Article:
Association of Southeast Asian Nations (ASEAN) economic ministers believe that 95% of the AEC integration measures can be completed by the end of 2015 according to P. Ravidran, a senior director within the ASEAN economic cooperation division at the Malaysian Ministry of International Trade and Industry (MITI).
Speaking at a recent conference, he based his optimism on progress to date on the overall implementation rate. The AEC is divided into four phases, set out back in 2007: Phase I (2008-09); Phase II (2010-11); Phase III (2012-13) and Phase IV (2014-15), as well as four pillars of integration: a single market and production base; a competitive economic region; equitable economic development; and integration into the global economy.
Ravidran reported that the overall implementation rate is already 80% for Phases I to III and 38% for Phase IV. The AEC, with a targeted launch date of 31 December 2015, is designed to allow a free flow of goods, services and investments as well as a freer flow of capital and talent.
A Longer Process
For the financial services sector, however, the picture appears to be rather different. “The idea that we’re 90% there (with AEC integration) feels so far from reality, lamented Nazir Rajak, chairman of Malaysia’s CIMB Bank, at a recent investment forum covered by the
At least part of the reason for the difference for financial services may be that the target dates for integration in the sector are far different than for most other industries, with the result that integration may be at least five years or more away.
As the Asian Development Bank (ADB) explained it in its 2013 report entitled
‘The ASEAN Economic Community: A Work in Progress’
: “the distinctive feature of the financial sector liberalisation under the AEC is that (1) the liberalisation target is extended to the year 2020 instead of 2015 and (2) there is no pre-specified scope of liberalisation.”
This implies, the ADB added, that “the scope of liberalisation would likely be very limited, there is no minimum commitment required of all member states (and) none of the original ASEAN–5 member states are willing to open up their banking sector.”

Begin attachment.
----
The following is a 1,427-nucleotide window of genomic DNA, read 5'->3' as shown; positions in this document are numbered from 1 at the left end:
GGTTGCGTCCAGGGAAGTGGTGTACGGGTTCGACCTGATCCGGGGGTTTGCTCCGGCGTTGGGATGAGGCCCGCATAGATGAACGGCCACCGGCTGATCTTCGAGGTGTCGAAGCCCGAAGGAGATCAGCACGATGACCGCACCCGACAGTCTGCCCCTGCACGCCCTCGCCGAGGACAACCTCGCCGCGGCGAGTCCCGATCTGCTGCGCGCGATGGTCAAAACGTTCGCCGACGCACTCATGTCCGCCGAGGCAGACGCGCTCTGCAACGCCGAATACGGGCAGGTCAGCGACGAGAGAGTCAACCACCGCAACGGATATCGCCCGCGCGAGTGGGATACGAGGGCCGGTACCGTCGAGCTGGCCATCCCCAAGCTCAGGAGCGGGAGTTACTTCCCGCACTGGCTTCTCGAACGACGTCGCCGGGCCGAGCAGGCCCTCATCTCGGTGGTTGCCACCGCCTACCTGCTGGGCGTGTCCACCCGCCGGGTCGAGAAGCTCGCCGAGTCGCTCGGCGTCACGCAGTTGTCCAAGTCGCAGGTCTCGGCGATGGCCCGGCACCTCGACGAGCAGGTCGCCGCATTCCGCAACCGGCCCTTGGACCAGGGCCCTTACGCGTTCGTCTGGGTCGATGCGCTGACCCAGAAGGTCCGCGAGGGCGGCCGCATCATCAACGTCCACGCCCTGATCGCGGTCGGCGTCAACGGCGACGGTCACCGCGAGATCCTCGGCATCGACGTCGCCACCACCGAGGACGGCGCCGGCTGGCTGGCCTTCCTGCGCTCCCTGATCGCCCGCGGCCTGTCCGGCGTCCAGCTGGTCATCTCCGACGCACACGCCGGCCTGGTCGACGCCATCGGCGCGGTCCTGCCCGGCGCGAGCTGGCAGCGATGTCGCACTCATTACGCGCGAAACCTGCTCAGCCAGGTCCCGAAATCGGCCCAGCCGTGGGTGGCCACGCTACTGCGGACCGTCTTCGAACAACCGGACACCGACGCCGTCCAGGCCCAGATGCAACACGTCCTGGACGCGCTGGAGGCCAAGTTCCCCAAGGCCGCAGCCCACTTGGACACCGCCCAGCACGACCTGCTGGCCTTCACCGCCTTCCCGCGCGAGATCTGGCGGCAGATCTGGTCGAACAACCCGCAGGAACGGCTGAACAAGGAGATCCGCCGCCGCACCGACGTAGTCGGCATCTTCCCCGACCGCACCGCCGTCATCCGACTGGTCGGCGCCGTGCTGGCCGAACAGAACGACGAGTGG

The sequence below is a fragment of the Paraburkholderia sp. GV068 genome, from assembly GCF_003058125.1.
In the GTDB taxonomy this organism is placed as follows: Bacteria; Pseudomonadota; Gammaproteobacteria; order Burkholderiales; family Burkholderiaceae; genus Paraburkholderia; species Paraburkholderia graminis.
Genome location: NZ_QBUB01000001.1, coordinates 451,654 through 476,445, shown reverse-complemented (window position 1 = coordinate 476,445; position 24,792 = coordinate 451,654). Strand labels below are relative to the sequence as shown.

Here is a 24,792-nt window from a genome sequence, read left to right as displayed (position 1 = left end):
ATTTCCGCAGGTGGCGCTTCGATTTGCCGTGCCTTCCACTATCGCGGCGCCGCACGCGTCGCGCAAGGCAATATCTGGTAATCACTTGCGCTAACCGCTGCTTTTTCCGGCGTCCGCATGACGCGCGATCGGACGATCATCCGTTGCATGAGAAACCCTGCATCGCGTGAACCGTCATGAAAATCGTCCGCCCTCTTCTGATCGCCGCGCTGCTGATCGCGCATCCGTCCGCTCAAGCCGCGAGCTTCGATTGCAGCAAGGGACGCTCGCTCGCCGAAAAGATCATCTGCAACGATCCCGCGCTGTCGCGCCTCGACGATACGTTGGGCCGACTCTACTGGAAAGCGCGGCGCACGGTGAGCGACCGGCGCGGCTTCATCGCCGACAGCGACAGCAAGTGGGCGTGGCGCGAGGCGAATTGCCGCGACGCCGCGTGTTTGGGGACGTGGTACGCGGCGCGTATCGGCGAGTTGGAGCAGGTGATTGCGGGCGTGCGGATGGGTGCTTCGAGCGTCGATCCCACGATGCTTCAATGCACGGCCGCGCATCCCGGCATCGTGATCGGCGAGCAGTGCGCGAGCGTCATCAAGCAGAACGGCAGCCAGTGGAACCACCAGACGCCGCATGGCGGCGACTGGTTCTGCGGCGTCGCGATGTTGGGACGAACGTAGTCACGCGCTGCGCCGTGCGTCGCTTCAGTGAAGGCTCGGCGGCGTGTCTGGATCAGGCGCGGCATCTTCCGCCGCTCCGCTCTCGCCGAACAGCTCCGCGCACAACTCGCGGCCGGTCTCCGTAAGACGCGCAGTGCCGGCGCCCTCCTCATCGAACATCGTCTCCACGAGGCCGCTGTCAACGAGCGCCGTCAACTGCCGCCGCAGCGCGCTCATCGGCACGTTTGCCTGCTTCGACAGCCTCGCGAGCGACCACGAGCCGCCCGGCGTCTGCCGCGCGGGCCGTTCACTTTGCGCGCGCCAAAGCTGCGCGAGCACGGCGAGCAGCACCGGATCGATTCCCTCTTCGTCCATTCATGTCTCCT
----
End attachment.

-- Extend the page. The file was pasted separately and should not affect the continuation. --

Updating that report in an International Monetary Fund (IMF) working paper on ASEAN financial integration earlier this year its authors, Geert Almekinders, Satoshi Fukuda, Alex Mourmouras and Jianping Zhou, said that ASEAN still “has not indicated plans to consider a single supervisory mechanism or to form a perfectly integrated banking sector. Instead, ASEAN countries have shown a trend towards harmonising regulations.”
The result – as explained by a Bloomberg report – is that “within the financial services sector, integration will continue beyond 2015 as measures will be consistent with national laws and appropriately paced to suit the level of development of individual members.”
Analysts at the Economist Intelligence Unit (EU) concur, reporting that the ASEAN Banking Integration Framework (ABIF) is: “…a work in progress. The potential is there. However, in our survey, services firms say that their ability to take a regional approach to their business is much harder than in the manufacturing sector.”
writer John Fernquest was blunter. In an editorial run by the paper last January, he said that “banking and insurance have not been opened. ASEAN leaders are trying to protect and develop their nascent financial services and capital markets sectors.”
There has, at least, been modest progress more recently. ABIF, the new framework agreement, was signed by the bloc’s finance ministers in March. It enables banks within ASEAN to sign reciprocal bilateral deals to operate in a partner country on the same terms as domestic financial institutions. ABIF is designed to ensure a more stable flow of funds in ASEAN as well as increasing cross-border trade and investment.
However, despite this small step, further negotiation or even legislation may be needed before further progress is achieved.
As Rajiv Biswas, Asia-Pacific chief economist for the information and analysis group HIS, described it to German broadcaster Deutsche Welle, “cross-border liberalisation of investment flows is likely to be more problematic and may need to be part of an AEC Stage Two round of negotiations.”
ADB’s head of the office of regional economic integration, Iwan Azis, also sees several speed bumps in the road ahead. He told Bloomberg Brief’s Justin Jimenez “in each country they may have a point in the constitution that strategic sectors should be protected and treated differently in order to be used for the welfare of the domestic population… It gets more difficult.”
So while the AEC may achieve integration in quite a number of sectors this year, financial services seems likely to lag behind and firms should not expect full integration for quite some time.
Europe’s opening banking regulation is finally here. After months of preparation across the continent, the Revised Payment Services Directive comes into effect on January 13.
The revised Payment Services Directive regulation, regarded as one of the most disruptive in Europe’s financial services sector, will begin to make an impact on January 13, 2018.
The cost of compliance efforts for banks has increased exponentially in recent years. This is especially true for those banks that are active in the global trade finance domain, where the overwhelming expectation is for compliance requirements to become even more complex, strict and challenging over time.
This year promises to further the regulatory compliance burden imposed on financial institutions. How are firms in the sector responding to the challenge?